Jed wrote a longer post…

Jed wrote a longer post in which he included some quotes from the four Republican senators who voted for marriage equality in New York. I thought they were worth propagating -- I find it fascinating, seeing the different paths whereby people come to what must be a very difficult choice for justice. People, this is what gives me hope for humanity -- that despite all the myriad reasons for an individual to hang on to power and privilege, at the expense of others, one by one, we rise above. It's rare to see that demonstrated so starkly.

  • Senator James Alesi, the first Republican in the NY state Senate to publicly say he was voting Yes. He recently said, [W]hen I told [my friends and supporters that] I am committed to giving people that live in America what every American wants, they told me I was no longer their friend. [...] I think I have some new friends.

  • Senator Roy McDonald, the second (and last) Republican to publicly support marriage equality before it came up for the vote, and who famously remarked: Well, fuck it, I don't care what you think. I'm trying to do the right thing.

  • Senator Stephen Saland, whose statement on the Senate floor last night made clear that he had struggled a great deal with this decision, but who concluded: I must define doing the right thing as treating all persons with equality in the definition of law as it pertains to marriage.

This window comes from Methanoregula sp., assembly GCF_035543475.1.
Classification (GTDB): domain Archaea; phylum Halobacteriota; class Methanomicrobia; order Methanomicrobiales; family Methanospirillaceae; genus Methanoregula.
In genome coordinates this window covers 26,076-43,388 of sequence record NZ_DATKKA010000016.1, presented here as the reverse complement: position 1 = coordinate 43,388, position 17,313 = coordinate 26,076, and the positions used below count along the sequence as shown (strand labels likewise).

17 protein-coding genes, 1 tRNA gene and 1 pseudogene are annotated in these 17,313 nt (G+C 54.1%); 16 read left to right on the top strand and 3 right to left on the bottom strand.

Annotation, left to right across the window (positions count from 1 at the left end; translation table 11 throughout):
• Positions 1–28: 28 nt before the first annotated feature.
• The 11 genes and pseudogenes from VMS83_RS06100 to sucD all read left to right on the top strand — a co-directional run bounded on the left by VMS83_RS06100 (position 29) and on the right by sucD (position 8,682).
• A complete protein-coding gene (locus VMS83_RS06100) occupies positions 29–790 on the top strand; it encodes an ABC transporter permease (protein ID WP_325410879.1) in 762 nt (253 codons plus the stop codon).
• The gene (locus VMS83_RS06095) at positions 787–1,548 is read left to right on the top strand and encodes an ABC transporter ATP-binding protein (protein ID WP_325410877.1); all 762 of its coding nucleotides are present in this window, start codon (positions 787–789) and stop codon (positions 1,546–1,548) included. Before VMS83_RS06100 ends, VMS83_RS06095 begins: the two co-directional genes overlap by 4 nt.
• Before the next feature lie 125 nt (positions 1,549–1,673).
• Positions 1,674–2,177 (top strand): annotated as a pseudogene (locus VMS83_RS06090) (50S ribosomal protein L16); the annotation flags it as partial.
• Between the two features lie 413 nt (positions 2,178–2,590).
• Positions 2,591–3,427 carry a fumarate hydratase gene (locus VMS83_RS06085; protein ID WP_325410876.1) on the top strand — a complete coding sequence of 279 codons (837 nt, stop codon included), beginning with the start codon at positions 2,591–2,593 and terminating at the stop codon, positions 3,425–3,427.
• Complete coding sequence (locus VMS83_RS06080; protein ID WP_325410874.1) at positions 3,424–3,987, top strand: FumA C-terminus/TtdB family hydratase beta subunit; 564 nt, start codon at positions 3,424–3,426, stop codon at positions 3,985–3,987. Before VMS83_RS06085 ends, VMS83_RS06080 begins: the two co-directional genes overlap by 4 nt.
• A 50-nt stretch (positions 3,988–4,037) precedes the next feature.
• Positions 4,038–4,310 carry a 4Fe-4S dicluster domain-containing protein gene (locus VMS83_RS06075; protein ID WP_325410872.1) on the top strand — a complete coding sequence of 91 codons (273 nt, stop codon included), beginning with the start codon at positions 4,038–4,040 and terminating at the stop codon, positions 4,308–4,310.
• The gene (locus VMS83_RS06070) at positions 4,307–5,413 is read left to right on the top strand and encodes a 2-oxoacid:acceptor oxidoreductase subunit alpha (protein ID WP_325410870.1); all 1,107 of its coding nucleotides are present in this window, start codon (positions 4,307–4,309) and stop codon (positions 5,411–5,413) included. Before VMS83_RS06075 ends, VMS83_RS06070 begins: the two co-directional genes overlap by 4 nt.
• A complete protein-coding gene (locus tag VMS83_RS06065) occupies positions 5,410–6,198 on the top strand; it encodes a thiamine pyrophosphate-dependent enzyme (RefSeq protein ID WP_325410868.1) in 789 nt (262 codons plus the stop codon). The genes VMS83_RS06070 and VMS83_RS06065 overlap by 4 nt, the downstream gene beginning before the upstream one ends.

• Senator Mark Grisanti, who went from publicly No to publicly undecided to an excellent statement on the Senate floor: I cannot legally come up with an argument against same-sex marriage. [...] I believe you can be wiser today than yesterday when you do the work.

3 thoughts on “Jed wrote a longer post…”

  1. I think the video of Grisanti’s full statement is especially worth watching.

    …Another aspect of this that I didn’t address in my entry is that Grisanti and Alesi are Catholic, as is Cuomo. (Saland is Jewish, not sure about McDonald’s religion.) I imagine several other senators and assembly members are Catholic too. It’ll be interesting to see, over the next few years, how things go between Catholic clergy (vehemently opposed to same-sex marriage, of course) and Catholics (many of whom support it—I think there was a poll in Rhode Island where the majority of Catholics in the state were in favor of marriage equality).

  2. These are lovely.

    I am also fascinated by Carl Kruger (who represents a district with a substantial Orthodox Jewish population, who are far right of your basic Catholic). He voted against the bill in 2009 but changed his vote this year, partly because of family pressure from a girlfriend(?) whose gay nephew stopped speaking to them after Kruger’s 2009 vote.

  3. Also interesting: There are rumors that Kruger is gay and in a longtime relationship with a man.

    It’s hard to know how much credence to give those rumors; Kruger says he’s not gay, and most of the rumors seem to have come from a New York Post (tabloid) article that may have just been reading too much into a New York Times article about Kruger’s recent legal troubles. It’s entirely possible that Kruger just has a particularly close heterosexual friendship with another man.

    So normally I wouldn’t consider the rumor worth spreading. But given Kruger’s prominent role as one of the people who voted No in 2009 and Yes this year, it seems relevant.

    Unrelated PS about Catholicism: a new poll shows NY’s Catholics evenly split on support of same-sex marriage. (The poll mentions Jewish support, but doesn’t subdivide Judaism, so there isn’t a specific number for Orthodox.)

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